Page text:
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"It was helpful to have a ready-made story, and when I read about the facts I thought, Oh my God, this poor woman. What [Mata Hari] went through here, and how she overcame that and did this. At the same time, though, I knew that presenting her life would be much more interesting if I showed the things that no one could find out about. I was excited when I thought I would write this book because I said to myself, 'No one else is going to write this book the way I would.'"
"I was a young toddler when I left Vietnam with my mother and her husband (a white American working for the State Department). It was just after the Tet Offensive, deep in the war when sentiments in the US were not so great. It was a difficult time to be Vietnamese (or in my case, half). The language rides on my nerves when I hear it; it stirs me in some fundamental way. I taught a workshop at Naropa one summer called "Lost Languages" -- an attempt to write toward some never-had tongue. I sometimes think that is why I write poetry. Trying to conjure something barely available, seeking to retrieve it."
Joshua Marie Wilkinson
"Until the U.S. comics industry devotes a substantial portion of its market to comics for women and girls, and recruits a whole parade of female comics artists to tell their stories, we as an industry or a fan culture may want to take a hard look at our own comics rather than critiquing mangaís representation of women. I donít mean to belittle the work of the many women in the industry today, from creators to fans, but as a market, female readers and creators are often considered too little, too late."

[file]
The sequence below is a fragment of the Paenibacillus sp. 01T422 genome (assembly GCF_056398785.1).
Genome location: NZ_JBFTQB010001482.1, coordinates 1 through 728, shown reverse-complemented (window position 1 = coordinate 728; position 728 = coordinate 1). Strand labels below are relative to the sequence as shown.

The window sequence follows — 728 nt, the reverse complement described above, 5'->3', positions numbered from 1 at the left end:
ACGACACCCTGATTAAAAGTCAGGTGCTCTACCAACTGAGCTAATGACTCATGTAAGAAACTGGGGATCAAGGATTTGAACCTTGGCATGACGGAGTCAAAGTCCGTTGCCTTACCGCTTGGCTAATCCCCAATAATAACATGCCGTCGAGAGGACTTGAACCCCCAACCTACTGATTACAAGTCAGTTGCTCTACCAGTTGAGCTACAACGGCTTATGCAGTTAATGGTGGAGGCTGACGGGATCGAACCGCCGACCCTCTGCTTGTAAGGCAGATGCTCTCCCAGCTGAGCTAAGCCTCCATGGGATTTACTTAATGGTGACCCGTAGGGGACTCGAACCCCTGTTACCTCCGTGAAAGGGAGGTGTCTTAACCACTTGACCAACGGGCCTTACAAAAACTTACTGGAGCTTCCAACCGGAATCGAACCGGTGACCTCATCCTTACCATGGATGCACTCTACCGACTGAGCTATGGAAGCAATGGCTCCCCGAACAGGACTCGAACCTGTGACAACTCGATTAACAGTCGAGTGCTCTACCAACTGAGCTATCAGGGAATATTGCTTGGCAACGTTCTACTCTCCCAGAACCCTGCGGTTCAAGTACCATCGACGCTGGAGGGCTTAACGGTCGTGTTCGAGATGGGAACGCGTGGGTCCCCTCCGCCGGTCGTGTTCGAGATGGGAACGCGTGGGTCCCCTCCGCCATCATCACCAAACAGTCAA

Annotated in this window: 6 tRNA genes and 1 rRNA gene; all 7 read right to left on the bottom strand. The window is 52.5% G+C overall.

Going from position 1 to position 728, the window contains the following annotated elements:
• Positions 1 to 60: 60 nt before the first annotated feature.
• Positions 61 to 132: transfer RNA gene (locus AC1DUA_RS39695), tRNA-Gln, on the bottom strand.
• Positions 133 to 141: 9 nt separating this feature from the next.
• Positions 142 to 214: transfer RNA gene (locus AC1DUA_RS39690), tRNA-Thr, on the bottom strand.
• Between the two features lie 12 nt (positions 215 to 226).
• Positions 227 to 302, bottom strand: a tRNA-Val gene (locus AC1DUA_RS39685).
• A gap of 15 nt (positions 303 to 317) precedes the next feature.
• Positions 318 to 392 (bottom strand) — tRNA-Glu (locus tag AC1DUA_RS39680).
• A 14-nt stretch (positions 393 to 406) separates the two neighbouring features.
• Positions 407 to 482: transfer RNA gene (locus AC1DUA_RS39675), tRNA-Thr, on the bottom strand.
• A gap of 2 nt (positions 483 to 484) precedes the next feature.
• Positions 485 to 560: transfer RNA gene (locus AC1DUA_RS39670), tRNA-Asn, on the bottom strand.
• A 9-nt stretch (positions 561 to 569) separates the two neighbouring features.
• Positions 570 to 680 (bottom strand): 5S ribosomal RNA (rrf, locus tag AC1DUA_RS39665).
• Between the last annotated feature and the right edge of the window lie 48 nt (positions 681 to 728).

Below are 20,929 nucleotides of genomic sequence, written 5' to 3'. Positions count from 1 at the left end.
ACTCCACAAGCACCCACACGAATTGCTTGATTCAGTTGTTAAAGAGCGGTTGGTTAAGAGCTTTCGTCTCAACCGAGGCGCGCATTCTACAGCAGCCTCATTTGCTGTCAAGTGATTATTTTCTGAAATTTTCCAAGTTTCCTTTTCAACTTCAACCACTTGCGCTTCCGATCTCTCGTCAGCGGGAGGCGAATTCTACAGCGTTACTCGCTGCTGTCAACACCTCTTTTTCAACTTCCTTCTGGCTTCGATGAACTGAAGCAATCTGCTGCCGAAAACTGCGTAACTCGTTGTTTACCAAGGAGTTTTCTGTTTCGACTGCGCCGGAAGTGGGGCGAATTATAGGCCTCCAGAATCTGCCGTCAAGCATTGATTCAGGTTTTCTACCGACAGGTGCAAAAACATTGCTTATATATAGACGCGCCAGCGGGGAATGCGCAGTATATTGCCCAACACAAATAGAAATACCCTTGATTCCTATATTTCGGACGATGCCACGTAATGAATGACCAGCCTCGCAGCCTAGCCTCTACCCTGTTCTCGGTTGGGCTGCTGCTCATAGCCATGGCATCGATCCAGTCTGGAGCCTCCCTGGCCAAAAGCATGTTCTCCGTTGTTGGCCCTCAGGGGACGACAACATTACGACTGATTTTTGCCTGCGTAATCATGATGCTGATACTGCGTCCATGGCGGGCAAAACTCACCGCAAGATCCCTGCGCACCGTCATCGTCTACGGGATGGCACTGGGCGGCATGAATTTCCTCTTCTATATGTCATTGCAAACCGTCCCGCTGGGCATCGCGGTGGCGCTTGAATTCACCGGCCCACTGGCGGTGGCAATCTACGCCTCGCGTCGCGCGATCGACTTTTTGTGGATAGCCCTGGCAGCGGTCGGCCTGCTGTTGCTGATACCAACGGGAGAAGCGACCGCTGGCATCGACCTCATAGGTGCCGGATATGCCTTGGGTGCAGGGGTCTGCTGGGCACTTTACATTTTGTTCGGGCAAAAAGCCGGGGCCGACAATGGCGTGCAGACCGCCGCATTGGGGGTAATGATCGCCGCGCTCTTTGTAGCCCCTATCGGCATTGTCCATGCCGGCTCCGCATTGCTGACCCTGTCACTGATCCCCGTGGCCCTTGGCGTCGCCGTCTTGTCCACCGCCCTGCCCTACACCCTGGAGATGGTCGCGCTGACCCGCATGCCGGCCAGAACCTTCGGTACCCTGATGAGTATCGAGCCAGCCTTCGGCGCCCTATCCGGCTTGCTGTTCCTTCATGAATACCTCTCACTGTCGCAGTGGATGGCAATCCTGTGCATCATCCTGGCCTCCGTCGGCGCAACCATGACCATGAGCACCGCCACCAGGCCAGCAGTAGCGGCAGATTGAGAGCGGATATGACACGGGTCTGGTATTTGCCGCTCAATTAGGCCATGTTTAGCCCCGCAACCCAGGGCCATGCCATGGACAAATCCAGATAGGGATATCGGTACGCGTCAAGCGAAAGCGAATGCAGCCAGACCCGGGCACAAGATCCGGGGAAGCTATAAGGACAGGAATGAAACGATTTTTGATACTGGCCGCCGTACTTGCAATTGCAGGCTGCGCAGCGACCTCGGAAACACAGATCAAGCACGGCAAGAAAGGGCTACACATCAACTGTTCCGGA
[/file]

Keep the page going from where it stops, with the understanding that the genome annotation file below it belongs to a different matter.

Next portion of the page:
ďI believe in God -- nothing will ever change that. You can hook me up to a torture machine and Iíll still say I believe. Iíd die if I didnít have God. But I also believe in science. Does that make me a bad Christian? Why do I have to ignore facts just to prove my faith is strong?Ē These words, the unmistakably dramatic words of a teenage girl, belong to Mena Reece, the central character in Robin Brandeís YA novel Evolution, Me & Other Freaks of Nature. Menaís story twists the coming-of-age high-school novel toward the American culture wars, and reading it, we learn something about the state of religion-science writing these days.
Barbara J. King
"Iíd also refer you to something Lee Child said to me this year, to wit: 'The idea that thrillers are peripheral to literature drives me nuts. The thriller concept is why humans invented storytelling, thousands of years ago. The world was perilous and full of misery, so they wanted the vicarious experience of surviving danger. Itís the only real genre and all the other stuff has grown on the side of it like barnacles.'"